Out-Of-Towners Converge On Newtown
DAVID GREENE, HOST:
People all over the world have been expressing their sympathies to the residents of Newtown, Connecticut, trying to find ways to reach out to surviving victims and their families. For some that means personal visits. For others sending gifts or raising money. Craig LeMoult of member station WSHU reports.
CRAIG LEMOULT, BYLINE: I'm looking right now at just a remarkable memorial that's been building up over the last several days at an intersection not far from the Sandy Hook Elementary School. There's just piles of stuffed animals, flowers, wreaths and Christmas decorations and signs. The signs come from towns all over Connecticut and as far away as Poland. People are crowded around, looking at the memorial and dropping things off. Tilein Lopez came with flowers from Simsbury, Connecticut, which is about 50 miles away.
TILEIN LOPEZ: I have kids of my own. And I'm reaching out because I can just imagine how the family is feeling right now at the moment.
LEMOULT: It's been this way since almost immediately after the shooting. The next day, Gary Tice drove four hours from Fulton, New York.
GARY TICE: It just touches your heart. I'm sure there's millions of Americans that would like to be here today to offer some kind of assistance and help but just couldn't.
LEMOULT: The tough part is finding something helpful to do. Wanda Simmons is a school bus driver from West Haven, Connecticut. She and a friend showed up with bottles of water and other refreshments.
WANDA SIMMONS: We're just looking for a place to drop off the donations that we bought and you know, talk to people, hug them, cry with them, whatever it is that needs to be done.
LEMOULT: People have arrived from as far away as Georgia. And for some in the community, it's too much. Some have complained on Facebook, saying there's too many gawkers in town. Newtown resident Elissa Altman says she thinks the community is grateful for the outpouring of support, but...
ELISSA ALTMAN: Now, instead of physically coming here, I think what we would hope people would do would be to make donations to the account for survivors and families of victims.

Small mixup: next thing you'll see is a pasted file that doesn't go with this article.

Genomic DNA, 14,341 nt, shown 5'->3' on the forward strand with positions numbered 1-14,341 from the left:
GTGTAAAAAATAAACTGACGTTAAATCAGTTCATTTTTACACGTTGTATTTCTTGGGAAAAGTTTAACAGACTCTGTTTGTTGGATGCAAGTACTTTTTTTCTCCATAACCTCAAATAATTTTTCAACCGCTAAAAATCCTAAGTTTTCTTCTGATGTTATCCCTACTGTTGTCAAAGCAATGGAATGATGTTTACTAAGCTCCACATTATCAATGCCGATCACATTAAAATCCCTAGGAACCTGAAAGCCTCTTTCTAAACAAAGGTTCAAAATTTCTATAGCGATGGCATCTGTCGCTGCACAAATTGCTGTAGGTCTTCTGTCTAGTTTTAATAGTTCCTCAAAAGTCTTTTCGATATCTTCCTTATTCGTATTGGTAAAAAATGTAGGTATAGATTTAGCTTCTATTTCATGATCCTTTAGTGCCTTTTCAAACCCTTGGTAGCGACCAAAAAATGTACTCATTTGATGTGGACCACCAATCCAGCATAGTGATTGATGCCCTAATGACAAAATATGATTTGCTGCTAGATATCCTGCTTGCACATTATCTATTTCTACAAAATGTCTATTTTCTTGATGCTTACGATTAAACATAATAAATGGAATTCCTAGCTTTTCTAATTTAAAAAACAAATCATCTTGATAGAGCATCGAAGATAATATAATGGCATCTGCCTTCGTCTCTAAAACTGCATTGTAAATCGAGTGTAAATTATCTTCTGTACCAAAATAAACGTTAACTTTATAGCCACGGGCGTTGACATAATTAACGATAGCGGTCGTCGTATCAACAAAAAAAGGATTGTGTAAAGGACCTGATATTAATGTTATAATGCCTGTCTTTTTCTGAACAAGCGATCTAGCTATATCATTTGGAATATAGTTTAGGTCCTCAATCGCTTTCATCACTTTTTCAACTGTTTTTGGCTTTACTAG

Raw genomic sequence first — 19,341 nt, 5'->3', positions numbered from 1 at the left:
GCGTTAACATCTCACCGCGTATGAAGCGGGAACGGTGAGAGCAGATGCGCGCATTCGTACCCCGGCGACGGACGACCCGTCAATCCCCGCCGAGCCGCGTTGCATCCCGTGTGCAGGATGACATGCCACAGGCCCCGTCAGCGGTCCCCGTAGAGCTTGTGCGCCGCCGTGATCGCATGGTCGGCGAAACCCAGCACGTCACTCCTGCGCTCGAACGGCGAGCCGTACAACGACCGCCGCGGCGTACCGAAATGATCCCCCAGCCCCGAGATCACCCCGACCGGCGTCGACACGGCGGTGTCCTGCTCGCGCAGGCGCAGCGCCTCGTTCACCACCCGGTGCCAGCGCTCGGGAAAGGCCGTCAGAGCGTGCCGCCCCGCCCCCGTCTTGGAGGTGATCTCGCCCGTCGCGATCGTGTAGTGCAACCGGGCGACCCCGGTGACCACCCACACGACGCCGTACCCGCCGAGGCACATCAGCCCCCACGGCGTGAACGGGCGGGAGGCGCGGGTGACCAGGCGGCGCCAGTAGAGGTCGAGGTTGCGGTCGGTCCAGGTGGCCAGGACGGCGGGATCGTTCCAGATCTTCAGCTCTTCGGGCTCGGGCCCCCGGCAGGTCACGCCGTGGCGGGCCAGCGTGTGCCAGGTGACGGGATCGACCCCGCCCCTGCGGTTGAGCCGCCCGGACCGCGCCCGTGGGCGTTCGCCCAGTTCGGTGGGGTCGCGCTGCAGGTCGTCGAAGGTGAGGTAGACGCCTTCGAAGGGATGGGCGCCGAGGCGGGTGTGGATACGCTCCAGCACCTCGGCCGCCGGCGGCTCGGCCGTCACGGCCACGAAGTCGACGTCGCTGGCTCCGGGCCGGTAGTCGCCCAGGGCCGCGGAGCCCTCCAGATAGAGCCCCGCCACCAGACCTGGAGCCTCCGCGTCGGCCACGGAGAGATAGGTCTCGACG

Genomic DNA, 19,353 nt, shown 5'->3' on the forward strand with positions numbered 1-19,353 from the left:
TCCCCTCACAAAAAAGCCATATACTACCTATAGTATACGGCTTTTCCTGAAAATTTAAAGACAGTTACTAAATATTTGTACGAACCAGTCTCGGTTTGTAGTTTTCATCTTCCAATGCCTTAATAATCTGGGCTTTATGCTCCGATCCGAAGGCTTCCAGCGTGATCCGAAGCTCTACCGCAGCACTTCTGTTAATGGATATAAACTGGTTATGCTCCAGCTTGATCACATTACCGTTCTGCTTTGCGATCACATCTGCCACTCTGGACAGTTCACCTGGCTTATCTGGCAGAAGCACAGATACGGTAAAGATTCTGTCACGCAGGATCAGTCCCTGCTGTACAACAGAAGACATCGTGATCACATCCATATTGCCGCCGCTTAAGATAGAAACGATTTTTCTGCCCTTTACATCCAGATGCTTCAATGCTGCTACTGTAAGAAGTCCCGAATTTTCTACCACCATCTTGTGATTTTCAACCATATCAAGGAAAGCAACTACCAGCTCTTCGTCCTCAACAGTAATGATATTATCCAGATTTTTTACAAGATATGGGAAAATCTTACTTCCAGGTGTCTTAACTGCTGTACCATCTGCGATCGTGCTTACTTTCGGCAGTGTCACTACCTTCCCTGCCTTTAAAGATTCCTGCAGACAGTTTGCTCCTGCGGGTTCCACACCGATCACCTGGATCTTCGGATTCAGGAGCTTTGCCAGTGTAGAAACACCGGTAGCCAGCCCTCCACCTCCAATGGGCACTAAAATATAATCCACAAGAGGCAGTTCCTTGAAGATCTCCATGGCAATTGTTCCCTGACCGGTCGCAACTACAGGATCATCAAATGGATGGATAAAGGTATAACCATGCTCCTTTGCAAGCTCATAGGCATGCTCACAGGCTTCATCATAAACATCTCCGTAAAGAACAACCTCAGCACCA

LEMOULT: There are a number of charities and scholarship funds supporting the town and individual families, and several Facebook pages devoted to the people of Newtown. The post office was getting so many cards and letters of support that they set up a special P.O. box to handle the influx of mail. And there's a basket of free candy for kids at the Newtown General Store. Its owner, Peter Leone, says that started after someone donated free coffee to the town and it got some press coverage. He says the phone started ringing.
PETER LEONE: So much food was going to, like to the first responders, they were starting to get overwhelmed with food themselves. So what we converted to doing was giving gift cards to the first responders.
LEMOULT: He says it's been hard to handle all of the orders. It's not only humans who have arrived to show their support for Newtown, Connecticut.
TIM HETZNER: This is Luther, one of our dogs that we have.
LEMOULT: Luther's a golden retriever and a trained therapy dog. Tim Hetzner of Lutheran Church Charities says first thing Tuesday morning eight goldens, all from the Chicago area, walked into an all-school assembly at Newtown High School and the students cheered.
HETZNER: Dogs are laying down on the ground and the kids are laying right down on the ground with them, with seven or eight hands just petting the dog. And they're talking amongst themselves as they pet the dogs.
LEMOULT: Hetzner tells a story of a little girl from Sandy Hook Elementary School who was petting one of the dogs and she started talking to it. Her mother started crying. She said the girl hadn't spoken since the shooting, three days earlier.
For NPR News, I'm Craig LeMoult.
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